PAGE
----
Dispatchable generation continues to show its value. SPP reached progressively higher peaks five times during a stretch of hot weather in July 2022 until it reached an overall record peak that month. At the time of the final peak load, dispatchable resources made up 85% of online generation.

While severe weather events are not a new occurrence, power markets’ increased reliance on non-dispatchable resources can result in volatile market prices and reduced reliability when the severe weather occurs. Basin Electric’s dispatchable resources help insulate our members from volatile energy markets. In September, the cooperative’s dispatchable resources in the Western Interconnection experienced a record month for surplus sales.

woman working at computer
The Marketing and Operations teams work together to optimize Basin Electric’s assets. Marketing’s strategy and insight is coupled with a generation fleet which performs well during periods of high market stress. Pictured: Patti Weisz, Basin Electric market analyst I.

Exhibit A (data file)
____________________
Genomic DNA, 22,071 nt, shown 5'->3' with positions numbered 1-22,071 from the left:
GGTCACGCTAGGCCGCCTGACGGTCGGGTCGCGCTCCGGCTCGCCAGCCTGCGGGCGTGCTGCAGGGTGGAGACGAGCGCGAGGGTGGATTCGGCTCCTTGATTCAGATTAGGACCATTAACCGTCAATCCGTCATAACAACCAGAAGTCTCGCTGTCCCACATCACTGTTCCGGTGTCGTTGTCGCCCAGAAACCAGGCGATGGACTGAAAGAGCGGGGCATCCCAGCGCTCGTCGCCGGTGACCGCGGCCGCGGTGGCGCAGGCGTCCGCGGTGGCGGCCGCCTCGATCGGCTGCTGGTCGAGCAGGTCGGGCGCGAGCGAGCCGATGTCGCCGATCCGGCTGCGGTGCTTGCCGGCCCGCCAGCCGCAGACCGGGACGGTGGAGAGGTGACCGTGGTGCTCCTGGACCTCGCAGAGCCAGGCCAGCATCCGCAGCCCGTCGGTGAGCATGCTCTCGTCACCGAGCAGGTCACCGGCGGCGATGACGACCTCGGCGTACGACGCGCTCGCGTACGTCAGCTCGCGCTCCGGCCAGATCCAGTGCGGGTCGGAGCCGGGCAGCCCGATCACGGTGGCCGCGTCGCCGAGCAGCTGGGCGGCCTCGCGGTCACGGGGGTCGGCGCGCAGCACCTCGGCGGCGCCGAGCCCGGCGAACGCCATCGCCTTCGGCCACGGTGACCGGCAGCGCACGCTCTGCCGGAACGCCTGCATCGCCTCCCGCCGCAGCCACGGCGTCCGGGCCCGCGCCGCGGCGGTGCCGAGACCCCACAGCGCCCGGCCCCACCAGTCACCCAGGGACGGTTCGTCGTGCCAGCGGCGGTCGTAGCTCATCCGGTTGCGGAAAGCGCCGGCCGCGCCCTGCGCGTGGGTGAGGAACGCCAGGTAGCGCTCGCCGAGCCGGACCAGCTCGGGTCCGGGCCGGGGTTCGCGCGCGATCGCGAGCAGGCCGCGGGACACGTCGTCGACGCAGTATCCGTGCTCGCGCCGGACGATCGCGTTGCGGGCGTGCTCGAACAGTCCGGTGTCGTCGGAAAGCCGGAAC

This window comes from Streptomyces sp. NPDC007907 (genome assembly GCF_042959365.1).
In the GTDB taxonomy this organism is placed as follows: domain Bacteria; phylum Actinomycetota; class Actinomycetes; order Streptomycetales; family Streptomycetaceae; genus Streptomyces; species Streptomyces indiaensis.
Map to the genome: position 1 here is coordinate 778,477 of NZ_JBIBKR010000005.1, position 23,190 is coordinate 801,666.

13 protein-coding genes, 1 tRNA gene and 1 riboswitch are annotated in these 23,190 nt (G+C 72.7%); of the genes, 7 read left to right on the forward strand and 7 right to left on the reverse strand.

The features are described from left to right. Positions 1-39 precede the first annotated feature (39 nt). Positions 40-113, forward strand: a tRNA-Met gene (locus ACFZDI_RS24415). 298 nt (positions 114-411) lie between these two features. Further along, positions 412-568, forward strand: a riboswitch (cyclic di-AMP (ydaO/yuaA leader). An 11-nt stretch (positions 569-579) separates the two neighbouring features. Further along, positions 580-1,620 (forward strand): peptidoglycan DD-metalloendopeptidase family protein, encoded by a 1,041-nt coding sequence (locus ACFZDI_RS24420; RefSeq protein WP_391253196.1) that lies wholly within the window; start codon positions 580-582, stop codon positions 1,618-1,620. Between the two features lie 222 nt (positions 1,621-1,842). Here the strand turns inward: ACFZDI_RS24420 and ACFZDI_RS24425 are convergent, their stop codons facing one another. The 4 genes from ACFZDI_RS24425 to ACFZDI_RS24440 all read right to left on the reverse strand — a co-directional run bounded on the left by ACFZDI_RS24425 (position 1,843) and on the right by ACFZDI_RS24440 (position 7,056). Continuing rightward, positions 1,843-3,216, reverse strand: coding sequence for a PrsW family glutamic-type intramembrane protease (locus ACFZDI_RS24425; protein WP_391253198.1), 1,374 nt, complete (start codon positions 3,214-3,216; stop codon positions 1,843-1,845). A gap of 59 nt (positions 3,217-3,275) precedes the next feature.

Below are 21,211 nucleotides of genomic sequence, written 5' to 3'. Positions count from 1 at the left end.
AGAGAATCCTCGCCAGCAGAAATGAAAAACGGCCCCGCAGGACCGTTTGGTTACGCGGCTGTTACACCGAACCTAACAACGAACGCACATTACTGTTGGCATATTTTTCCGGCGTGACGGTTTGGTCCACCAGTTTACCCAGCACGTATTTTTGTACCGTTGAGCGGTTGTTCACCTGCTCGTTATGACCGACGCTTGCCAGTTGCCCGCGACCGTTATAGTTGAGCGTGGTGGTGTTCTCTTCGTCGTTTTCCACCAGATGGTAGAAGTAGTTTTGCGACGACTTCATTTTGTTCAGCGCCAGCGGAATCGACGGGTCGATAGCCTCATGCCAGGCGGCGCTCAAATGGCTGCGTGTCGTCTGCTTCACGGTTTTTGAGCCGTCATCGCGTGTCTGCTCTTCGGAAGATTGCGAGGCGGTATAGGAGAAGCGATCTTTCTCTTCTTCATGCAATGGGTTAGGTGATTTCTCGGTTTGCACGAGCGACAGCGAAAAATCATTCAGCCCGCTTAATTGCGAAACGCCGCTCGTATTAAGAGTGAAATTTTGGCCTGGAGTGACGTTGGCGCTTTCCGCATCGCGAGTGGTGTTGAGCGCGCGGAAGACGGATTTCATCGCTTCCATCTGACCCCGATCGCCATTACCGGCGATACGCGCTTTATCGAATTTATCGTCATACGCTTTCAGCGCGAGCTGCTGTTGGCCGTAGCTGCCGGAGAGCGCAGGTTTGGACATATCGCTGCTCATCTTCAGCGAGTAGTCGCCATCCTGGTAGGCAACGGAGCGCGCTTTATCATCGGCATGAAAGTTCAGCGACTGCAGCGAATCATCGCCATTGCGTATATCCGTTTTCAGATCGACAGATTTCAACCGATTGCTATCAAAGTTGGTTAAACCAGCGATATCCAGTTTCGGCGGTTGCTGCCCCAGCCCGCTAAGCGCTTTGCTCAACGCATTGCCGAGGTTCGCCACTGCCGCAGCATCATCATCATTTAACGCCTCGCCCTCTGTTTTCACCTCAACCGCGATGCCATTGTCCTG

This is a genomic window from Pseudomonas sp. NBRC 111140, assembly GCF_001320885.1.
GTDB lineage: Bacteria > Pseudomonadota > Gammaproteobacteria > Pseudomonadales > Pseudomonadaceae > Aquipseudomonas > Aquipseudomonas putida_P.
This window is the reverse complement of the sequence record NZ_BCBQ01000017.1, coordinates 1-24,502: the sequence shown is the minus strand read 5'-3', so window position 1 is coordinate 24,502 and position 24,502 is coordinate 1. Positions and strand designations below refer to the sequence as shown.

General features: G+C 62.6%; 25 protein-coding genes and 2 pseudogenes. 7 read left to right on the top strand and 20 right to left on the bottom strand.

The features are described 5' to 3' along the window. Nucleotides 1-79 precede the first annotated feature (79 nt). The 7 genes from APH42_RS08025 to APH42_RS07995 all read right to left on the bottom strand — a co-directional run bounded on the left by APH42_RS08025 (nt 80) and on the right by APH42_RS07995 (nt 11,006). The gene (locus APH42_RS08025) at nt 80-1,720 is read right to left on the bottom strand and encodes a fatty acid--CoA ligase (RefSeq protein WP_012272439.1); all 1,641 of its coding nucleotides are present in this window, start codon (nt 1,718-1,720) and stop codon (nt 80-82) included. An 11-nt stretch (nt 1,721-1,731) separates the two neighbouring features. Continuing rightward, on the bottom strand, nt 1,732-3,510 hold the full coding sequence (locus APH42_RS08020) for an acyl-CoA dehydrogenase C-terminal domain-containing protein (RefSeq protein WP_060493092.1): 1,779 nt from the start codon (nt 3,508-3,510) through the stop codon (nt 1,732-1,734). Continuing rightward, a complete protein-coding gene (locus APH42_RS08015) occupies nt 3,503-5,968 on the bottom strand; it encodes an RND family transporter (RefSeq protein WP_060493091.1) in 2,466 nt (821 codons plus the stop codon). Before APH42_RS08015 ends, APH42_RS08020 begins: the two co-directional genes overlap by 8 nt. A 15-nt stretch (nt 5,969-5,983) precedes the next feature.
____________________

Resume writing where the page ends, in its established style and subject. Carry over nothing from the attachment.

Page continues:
Hedging to Protect Our Members

Higher natural gas prices typically mean higher energy prices in the power markets. For example, average annual power prices in SPP over the past two years have more than doubled.

To protect the Basin Electric member load from this volatility, energy prices can be hedged in the forward power markets. The cooperative has implemented procedures to govern participation in these transactions, and Basin Electric’s Risk Management Steering Committee is responsible for overseeing the hedging program.